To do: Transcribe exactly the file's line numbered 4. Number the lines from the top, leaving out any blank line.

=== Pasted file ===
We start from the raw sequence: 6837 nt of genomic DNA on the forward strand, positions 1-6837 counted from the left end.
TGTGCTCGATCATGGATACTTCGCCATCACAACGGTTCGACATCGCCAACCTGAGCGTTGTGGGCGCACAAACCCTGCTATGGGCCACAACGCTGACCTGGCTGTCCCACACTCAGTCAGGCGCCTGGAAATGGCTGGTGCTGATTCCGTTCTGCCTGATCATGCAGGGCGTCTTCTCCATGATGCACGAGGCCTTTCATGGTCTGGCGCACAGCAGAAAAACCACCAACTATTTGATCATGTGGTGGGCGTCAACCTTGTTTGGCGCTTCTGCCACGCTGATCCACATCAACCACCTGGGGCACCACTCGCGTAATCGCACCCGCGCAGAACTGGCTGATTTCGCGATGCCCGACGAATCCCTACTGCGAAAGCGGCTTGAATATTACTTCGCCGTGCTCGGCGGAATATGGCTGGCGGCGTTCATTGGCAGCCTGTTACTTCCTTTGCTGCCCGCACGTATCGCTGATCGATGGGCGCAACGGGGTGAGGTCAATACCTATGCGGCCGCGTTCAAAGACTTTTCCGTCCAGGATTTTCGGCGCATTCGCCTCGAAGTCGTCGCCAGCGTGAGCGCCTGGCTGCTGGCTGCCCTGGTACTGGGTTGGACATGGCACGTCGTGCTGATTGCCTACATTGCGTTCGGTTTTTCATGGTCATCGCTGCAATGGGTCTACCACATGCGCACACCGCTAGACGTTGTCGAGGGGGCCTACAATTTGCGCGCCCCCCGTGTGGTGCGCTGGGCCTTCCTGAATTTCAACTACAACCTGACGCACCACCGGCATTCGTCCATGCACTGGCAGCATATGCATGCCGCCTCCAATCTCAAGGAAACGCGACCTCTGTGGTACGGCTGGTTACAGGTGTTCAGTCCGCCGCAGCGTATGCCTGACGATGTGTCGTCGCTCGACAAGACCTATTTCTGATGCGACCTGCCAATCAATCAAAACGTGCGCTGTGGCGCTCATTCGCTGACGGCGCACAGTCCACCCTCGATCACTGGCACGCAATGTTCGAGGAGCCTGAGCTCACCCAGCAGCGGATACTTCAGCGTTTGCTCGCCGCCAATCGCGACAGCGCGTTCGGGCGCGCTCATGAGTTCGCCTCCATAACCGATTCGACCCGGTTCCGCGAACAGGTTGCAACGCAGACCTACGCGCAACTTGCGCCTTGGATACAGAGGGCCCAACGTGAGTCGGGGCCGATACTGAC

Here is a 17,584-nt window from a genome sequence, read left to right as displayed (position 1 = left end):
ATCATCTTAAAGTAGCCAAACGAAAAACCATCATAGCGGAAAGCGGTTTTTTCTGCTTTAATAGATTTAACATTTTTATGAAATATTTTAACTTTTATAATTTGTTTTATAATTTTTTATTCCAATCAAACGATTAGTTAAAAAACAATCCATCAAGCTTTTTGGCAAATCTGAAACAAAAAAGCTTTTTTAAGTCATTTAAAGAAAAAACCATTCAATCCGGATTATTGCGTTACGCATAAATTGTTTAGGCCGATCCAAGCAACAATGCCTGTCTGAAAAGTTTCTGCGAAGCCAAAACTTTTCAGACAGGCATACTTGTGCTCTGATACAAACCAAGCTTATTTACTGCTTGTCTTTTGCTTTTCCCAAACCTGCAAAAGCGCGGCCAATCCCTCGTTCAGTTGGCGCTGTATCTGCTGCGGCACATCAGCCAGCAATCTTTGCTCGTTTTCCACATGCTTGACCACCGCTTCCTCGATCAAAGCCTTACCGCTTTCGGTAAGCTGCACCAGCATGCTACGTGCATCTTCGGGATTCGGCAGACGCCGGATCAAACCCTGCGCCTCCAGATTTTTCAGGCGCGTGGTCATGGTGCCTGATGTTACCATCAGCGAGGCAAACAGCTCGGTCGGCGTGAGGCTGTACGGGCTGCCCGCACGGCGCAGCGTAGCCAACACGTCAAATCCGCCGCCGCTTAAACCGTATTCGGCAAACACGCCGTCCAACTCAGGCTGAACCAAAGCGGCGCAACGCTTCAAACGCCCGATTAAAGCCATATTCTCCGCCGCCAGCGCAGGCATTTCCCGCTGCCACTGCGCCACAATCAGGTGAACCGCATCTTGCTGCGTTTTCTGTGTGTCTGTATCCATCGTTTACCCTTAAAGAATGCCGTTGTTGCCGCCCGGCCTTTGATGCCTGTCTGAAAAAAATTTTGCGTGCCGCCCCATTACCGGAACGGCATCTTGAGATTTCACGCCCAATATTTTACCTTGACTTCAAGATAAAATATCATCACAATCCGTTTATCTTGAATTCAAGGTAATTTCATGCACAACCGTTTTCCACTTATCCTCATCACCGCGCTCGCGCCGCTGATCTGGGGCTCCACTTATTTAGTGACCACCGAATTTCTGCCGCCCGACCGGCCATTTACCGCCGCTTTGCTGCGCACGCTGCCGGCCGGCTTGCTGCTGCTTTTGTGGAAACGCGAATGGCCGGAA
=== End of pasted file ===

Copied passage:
ATCATCTTAAAGTAGCCAAACGAAAAACCATCATAGCGGAAAGCGGTTTTTTCTGCTTTAATAGATTTAACATTTTTATGAAATATTTTAACTTTTATAATTTGTTTTATAATTTTTTATTCCAATCAAACGATTAGTTAAAAAACAATCCATCAAGCTTTTTGGCAAATCTGAAACAAAAAAGCTTTTTTAAGTCATTTAAAGAAAAAACCATTCAATCCGGATTATTGCGTTACGCATAAATTGTTTAGGCCGATCCAAGCAACAATGCCTGTCTGAAAAGTTTCTGCGAAGCCAAAACTTTTCAGACAGGCATACTTGTGCTCTGATACAAACCAAGCTTATTTACTGCTTGTCTTTTGCTTTTCCCAAACCTGCAAAAGCGCGGCCAATCCCTCGTTCAGTTGGCGCTGTATCTGCTGCGGCACATCAGCCAGCAATCTTTGCTCGTTTTCCACATGCTTGACCACCGCTTCCTCGATCAAAGCCTTACCGCTTTCGGTAAGCTGCACCAGCATGCTACGTGCATCTTCGGGATTCGGCAGACGCCGGATCAAACCCTGCGCCTCCAGATTTTTCAGGCGCGTGGTCATGGTGCCTGATGTTACCATCAGCGAGGCAAACAGCTCGGTCGGCGTGAGGCTGTACGGGCTGCCCGCACGGCGCAGCGTAGCCAACACGTCAAATCCGCCGCCGCTTAAACCGTATTCGGCAAACACGCCGTCCAACTCAGGCTGAACCAAAGCGGCGCAACGCTTCAAACGCCCGATTAAAGCCATATTCTCCGCCGCCAGCGCAGGCATTTCCCGCTGCCACTGCGCCACAATCAGGTGAACCGCATCTTGCTGCGTTTTCTGTGTGTCTGTATCCATCGTTTACCCTTAAAGAATGCCGTTGTTGCCGCCCGGCCTTTGATGCCTGTCTGAAAAAAATTTTGCGTGCCGCCCCATTACCGGAACGGCATCTTGAGATTTCACGCCCAATATTTTACCTTGACTTCAAGATAAAATATCATCACAATCCGTTTATCTTGAATTCAAGGTAATTTCATGCACAACCGTTTTCCACTTATCCTCATCACCGCGCTCGCGCCGCTGATCTGGGGCTCCACTTATTTAGTGACCACCGAATTTCTGCCGCCCGACCGGCCATTTACCGCCGCTTTGCTGCGCACGCTGCCGGCCGGCTTGCTGCTGCTTTTGTGGAAACGCGAATGGCCGGAA